SEATTLE — When Marshawn Lynch was brought to Seattle early in the 2010 season, he was acquired because the Seahawks desperately needed a running back.

What he ended up providing was an attitude and style that became the foundation for bringing the first Super Bowl title to the Pacific Northwest.

And for that, Lynch will forever hold a special place with the Seahawks. He may have been more of a headache off the field than anyone let on during his time in Seattle, but he’ll ultimately be lauded as the running back that got the Seahawks to a place they had never been before.

Without saying a word – big surprise – Lynch drew a lot of attention during the fourth quarter of the Super Bowl on Sunday night with a single post on social media. Just a picture, green cleats hanging from a power or telephone line, and a peace sign emoji. It was his way of saying goodbye from football, a decision that his agent Doug Hendrickson confirmed to The Associated Press on Monday saying Lynch intends to retire.

The mercurial running back who enjoyed avoiding media attention away from the field as much as he thrived under the spotlight with the ball in his hands is stepping away just before his 30th birthday.

“Since I’ve been here he’s been the heart and soul, the engine of our offense. A vocal leader. A great influence and one of the best teammates I’ve ever had,” Seattle wide receiver Doug Baldwin said last month of Lynch. “I can’t say enough about him.”

SUPER BOWL RATINGS: Setting television viewership records with the Super Bowl has become almost routine, but this year’s average of 111.9 million viewers for Denver’s victory over Carolina is down from the past two years.

That makes Sunday’s game the third most-watched event in U.S. television history, the Nielsen company said Monday. Last year’s down-to-the-wire contest between New England and Seattle keeps the record with 114.4 million viewers.

The Super Bowl had seemed to know no ceiling in popularity, setting viewership records in six of seven years until this one.

CBS, the nation’s most-watched network, had pushed the event hard the past few months, playing up the historical nature of the 50th Super Bowl game. But Denver’s 24-10 victory wasn’t a sizzler, with defenses dominating the marquee quarterback matchup between Peyton Manning and reigning NFL MVP Cam Newton.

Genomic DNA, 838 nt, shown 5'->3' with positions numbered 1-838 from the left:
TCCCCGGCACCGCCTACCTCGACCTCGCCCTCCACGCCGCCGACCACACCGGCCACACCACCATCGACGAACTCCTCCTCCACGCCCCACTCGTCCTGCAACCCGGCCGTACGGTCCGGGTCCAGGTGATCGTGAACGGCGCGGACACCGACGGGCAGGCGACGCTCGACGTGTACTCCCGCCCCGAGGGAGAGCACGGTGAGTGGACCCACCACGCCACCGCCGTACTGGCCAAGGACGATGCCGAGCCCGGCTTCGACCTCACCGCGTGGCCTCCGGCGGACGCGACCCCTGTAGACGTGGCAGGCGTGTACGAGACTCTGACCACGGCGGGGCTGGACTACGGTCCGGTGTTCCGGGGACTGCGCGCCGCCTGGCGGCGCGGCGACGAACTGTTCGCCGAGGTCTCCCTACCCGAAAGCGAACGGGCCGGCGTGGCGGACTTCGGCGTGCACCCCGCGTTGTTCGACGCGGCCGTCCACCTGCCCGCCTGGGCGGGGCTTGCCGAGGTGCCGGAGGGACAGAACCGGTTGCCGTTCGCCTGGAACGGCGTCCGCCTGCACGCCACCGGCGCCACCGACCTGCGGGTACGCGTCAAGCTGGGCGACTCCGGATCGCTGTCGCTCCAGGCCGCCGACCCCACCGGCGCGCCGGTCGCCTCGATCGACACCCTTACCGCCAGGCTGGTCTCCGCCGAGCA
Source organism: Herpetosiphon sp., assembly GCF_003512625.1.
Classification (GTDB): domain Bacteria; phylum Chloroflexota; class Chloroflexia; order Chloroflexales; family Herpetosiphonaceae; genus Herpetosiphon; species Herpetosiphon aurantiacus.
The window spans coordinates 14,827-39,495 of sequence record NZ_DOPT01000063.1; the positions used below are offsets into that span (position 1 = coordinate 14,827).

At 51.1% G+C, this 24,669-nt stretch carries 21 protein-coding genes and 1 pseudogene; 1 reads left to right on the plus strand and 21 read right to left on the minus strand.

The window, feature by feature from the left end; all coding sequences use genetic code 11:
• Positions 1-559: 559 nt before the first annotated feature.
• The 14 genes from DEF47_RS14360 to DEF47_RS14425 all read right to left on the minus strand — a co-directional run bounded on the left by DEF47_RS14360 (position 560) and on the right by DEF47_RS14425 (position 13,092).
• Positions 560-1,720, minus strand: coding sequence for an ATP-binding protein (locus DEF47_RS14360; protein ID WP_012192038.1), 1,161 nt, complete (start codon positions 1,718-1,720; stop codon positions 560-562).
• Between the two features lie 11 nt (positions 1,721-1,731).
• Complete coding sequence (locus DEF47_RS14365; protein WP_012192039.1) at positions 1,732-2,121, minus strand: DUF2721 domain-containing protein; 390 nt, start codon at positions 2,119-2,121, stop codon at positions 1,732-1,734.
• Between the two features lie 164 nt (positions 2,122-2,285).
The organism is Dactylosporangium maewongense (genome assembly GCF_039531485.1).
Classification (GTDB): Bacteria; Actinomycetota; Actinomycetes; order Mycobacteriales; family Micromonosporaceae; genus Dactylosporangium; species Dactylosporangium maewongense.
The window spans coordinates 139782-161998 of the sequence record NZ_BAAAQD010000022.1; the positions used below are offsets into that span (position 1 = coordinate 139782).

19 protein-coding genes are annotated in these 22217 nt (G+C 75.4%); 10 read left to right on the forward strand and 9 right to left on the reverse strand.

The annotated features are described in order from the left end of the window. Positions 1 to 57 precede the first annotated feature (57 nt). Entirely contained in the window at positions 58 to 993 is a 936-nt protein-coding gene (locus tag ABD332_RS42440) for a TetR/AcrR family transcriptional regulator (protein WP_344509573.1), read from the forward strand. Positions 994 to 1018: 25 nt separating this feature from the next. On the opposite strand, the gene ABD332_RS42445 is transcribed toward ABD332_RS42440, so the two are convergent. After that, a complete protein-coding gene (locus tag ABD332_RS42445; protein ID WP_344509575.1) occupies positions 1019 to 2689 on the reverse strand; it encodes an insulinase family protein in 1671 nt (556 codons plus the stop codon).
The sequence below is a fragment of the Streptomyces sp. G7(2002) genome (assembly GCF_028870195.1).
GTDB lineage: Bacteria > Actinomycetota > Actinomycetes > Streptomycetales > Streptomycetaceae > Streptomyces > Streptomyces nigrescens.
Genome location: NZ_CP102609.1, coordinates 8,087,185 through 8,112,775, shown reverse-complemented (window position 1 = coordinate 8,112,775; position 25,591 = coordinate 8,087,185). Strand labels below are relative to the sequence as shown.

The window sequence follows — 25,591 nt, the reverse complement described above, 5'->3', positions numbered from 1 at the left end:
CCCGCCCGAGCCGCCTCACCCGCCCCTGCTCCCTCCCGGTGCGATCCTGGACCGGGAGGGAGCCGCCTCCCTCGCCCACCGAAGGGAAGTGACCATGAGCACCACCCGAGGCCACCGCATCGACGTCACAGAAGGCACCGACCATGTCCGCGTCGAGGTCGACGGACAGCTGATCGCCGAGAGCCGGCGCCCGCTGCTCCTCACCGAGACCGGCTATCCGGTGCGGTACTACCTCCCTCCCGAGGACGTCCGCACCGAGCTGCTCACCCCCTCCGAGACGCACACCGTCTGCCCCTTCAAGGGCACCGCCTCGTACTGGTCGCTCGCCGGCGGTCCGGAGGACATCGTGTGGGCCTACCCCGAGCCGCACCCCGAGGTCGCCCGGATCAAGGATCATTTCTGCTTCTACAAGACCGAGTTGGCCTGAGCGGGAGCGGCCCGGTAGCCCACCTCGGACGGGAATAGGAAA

FALCONS: Atlanta released a pair of defensive starters: longtime safety William Moore and linebacker Justin Durant.

Moore was a second-round pick in 2009 and one of the senior members of the team. He played in 76 games with 72 starts over seven seasons, earning a Pro Bowl selection in 2012.

But the hard-hitting Moore was plagued by injuries, playing all 16 games only twice in his career.

Durant was one of Atlanta’s biggest free-agent signings a year ago, brought in with the hope of adding big-play capability to the defense after the hiring of coach Dan Quinn.

n The Atlanta Falcons continue to shake up their front office, hiring Joel Collier as director of pro personnel.

EAGLES: Philadelphia released wide receiver Riley Cooper after six seasons.

Cooper’s best season came in 2013, when he had 47 catches for 835 yards and eight touchdowns. He played in half his team’s offensive snaps this past season.

BILLS: Buffalo running back LeSean McCoy is under investigation over a Philadelphia nightclub brawl early Sunday that left two off-duty police officers injured, one with a broken nose and broken ribs and the other with a possible skull fracture.

The incident occurred early Sunday morning after an argument broke out between McCoy’s party and the officers over a bottle of champagne.

SAINTS: New Orleans released four-time All-Pro right guard Jahri Evans, who has started for all 10 seasons since New Orleans drafted him out of Division II Bloomsburg in 2006.

BROWNS: Johnny Manziel’s ex-girlfriend says in an affidavit that he hit her so hard during a late-night confrontation that she lost hearing in one ear.

Colleen Crowley’s affidavit was obtained by KXAS-TV and published online Monday. Crowley suffered a ruptured eardrum, which is expected to eventually heal, Crowley’s lawyer, Kathy Kinser, told the television station.


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